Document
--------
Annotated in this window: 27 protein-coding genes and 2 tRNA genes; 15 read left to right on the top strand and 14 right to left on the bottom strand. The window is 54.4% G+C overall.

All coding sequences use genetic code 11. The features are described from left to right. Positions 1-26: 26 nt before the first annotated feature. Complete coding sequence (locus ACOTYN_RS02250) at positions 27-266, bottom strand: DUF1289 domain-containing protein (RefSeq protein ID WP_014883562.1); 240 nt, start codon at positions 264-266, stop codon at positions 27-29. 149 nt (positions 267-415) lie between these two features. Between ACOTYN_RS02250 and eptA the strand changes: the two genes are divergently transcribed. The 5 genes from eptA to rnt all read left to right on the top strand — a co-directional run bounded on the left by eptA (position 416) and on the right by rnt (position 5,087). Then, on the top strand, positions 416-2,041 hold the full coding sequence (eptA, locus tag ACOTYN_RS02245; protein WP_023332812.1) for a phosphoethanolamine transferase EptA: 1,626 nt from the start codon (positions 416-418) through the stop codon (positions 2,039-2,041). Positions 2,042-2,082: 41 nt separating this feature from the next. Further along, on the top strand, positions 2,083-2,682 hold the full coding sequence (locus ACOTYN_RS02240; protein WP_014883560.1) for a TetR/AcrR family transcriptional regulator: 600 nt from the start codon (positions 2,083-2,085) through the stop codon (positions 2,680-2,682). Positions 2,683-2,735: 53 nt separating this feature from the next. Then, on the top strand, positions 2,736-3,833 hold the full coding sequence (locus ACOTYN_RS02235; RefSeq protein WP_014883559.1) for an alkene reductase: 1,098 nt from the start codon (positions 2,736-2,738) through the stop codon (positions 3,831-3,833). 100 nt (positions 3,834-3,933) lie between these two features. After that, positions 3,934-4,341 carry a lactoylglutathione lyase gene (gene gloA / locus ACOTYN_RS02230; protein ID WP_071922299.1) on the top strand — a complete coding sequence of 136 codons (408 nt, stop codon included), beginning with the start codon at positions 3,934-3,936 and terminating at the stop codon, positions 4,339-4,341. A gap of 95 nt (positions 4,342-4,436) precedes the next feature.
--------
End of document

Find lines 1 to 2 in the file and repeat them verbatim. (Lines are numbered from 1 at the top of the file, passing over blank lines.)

Annotated in this window: 27 protein-coding genes and 2 tRNA genes; 15 read left to right on the top strand and 14 right to left on the bottom strand. The window is 54.4% G+C overall.

All coding sequences use genetic code 11. The features are described from left to right. Positions 1-26: 26 nt before the first annotated feature. Complete coding sequence (locus ACOTYN_RS02250) at positions 27-266, bottom strand: DUF1289 domain-containing protein (RefSeq protein ID WP_014883562.1); 240 nt, start codon at positions 264-266, stop codon at positions 27-29. 149 nt (positions 267-415) lie between these two features. Between ACOTYN_RS02250 and eptA the strand changes: the two genes are divergently transcribed. The 5 genes from eptA to rnt all read left to right on the top strand — a co-directional run bounded on the left by eptA (position 416) and on the right by rnt (position 5,087). Then, on the top strand, positions 416-2,041 hold the full coding sequence (eptA, locus tag ACOTYN_RS02245; protein WP_023332812.1) for a phosphoethanolamine transferase EptA: 1,626 nt from the start codon (positions 416-418) through the stop codon (positions 2,039-2,041). Positions 2,042-2,082: 41 nt separating this feature from the next. Further along, on the top strand, positions 2,083-2,682 hold the full coding sequence (locus ACOTYN_RS02240; protein WP_014883560.1) for a TetR/AcrR family transcriptional regulator: 600 nt from the start codon (positions 2,083-2,085) through the stop codon (positions 2,680-2,682). Positions 2,683-2,735: 53 nt separating this feature from the next. Then, on the top strand, positions 2,736-3,833 hold the full coding sequence (locus ACOTYN_RS02235; RefSeq protein WP_014883559.1) for an alkene reductase: 1,098 nt from the start codon (positions 2,736-2,738) through the stop codon (positions 3,831-3,833). 100 nt (positions 3,834-3,933) lie between these two features. After that, positions 3,934-4,341 carry a lactoylglutathione lyase gene (gene gloA / locus ACOTYN_RS02230; protein ID WP_071922299.1) on the top strand — a complete coding sequence of 136 codons (408 nt, stop codon included), beginning with the start codon at positions 3,934-3,936 and terminating at the stop codon, positions 4,339-4,341. A gap of 95 nt (positions 4,342-4,436) precedes the next feature.